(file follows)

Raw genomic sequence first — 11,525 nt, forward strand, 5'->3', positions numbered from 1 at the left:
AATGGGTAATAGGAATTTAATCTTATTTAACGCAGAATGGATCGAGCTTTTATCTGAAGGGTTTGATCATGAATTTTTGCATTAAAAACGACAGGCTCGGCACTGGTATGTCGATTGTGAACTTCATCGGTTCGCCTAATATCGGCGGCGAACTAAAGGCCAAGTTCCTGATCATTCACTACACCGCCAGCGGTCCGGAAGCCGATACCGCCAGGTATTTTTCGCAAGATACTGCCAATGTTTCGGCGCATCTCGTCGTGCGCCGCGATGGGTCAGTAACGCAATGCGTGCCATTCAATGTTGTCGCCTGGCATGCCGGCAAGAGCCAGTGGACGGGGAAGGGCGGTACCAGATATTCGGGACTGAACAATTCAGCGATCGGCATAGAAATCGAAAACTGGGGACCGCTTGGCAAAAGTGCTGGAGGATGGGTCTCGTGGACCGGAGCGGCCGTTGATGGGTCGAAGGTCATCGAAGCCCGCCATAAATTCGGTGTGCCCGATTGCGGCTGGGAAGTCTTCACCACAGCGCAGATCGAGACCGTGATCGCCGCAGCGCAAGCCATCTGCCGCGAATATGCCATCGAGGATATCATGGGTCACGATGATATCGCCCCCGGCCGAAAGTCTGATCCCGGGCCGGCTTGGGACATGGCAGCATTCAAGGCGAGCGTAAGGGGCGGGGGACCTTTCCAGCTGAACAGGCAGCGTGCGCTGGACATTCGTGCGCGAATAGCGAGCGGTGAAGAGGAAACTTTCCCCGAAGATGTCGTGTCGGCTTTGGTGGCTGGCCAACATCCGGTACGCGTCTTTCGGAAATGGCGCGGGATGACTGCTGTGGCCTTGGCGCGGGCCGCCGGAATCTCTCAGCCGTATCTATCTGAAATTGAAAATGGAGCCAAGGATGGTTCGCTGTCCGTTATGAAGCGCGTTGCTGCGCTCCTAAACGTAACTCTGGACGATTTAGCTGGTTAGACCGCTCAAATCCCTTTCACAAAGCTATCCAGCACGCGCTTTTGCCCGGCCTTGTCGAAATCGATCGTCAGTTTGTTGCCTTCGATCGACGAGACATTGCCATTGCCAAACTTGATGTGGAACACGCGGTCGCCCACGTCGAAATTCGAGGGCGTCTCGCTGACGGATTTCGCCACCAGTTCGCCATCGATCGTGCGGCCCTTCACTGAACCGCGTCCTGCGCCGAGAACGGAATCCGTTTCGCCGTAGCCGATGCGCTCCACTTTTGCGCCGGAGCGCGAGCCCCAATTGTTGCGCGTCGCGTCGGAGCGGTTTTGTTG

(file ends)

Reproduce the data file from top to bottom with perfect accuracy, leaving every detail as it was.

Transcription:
Raw genomic sequence first — 11,525 nt, forward strand, 5'->3', positions numbered from 1 at the left:
AATGGGTAATAGGAATTTAATCTTATTTAACGCAGAATGGATCGAGCTTTTATCTGAAGGGTTTGATCATGAATTTTTGCATTAAAAACGACAGGCTCGGCACTGGTATGTCGATTGTGAACTTCATCGGTTCGCCTAATATCGGCGGCGAACTAAAGGCCAAGTTCCTGATCATTCACTACACCGCCAGCGGTCCGGAAGCCGATACCGCCAGGTATTTTTCGCAAGATACTGCCAATGTTTCGGCGCATCTCGTCGTGCGCCGCGATGGGTCAGTAACGCAATGCGTGCCATTCAATGTTGTCGCCTGGCATGCCGGCAAGAGCCAGTGGACGGGGAAGGGCGGTACCAGATATTCGGGACTGAACAATTCAGCGATCGGCATAGAAATCGAAAACTGGGGACCGCTTGGCAAAAGTGCTGGAGGATGGGTCTCGTGGACCGGAGCGGCCGTTGATGGGTCGAAGGTCATCGAAGCCCGCCATAAATTCGGTGTGCCCGATTGCGGCTGGGAAGTCTTCACCACAGCGCAGATCGAGACCGTGATCGCCGCAGCGCAAGCCATCTGCCGCGAATATGCCATCGAGGATATCATGGGTCACGATGATATCGCCCCCGGCCGAAAGTCTGATCCCGGGCCGGCTTGGGACATGGCAGCATTCAAGGCGAGCGTAAGGGGCGGGGGACCTTTCCAGCTGAACAGGCAGCGTGCGCTGGACATTCGTGCGCGAATAGCGAGCGGTGAAGAGGAAACTTTCCCCGAAGATGTCGTGTCGGCTTTGGTGGCTGGCCAACATCCGGTACGCGTCTTTCGGAAATGGCGCGGGATGACTGCTGTGGCCTTGGCGCGGGCCGCCGGAATCTCTCAGCCGTATCTATCTGAAATTGAAAATGGAGCCAAGGATGGTTCGCTGTCCGTTATGAAGCGCGTTGCTGCGCTCCTAAACGTAACTCTGGACGATTTAGCTGGTTAGACCGCTCAAATCCCTTTCACAAAGCTATCCAGCACGCGCTTTTGCCCGGCCTTGTCGAAATCGATCGTCAGTTTGTTGCCTTCGATCGACGAGACATTGCCATTGCCAAACTTGATGTGGAACACGCGGTCGCCCACGTCGAAATTCGAGGGCGTCTCGCTGACGGATTTCGCCACCAGTTCGCCATCGATCGTGCGGCCCTTCACTGAACCGCGTCCTGCGCCGAGAACGGAATCCGTTTCGCCGTAGCCGATGCGCTCCACTTTTGCGCCGGAGCGCGAGCCCCAATTGTTGCGCGTCGCGTCGGAGCGGTTTTGTTG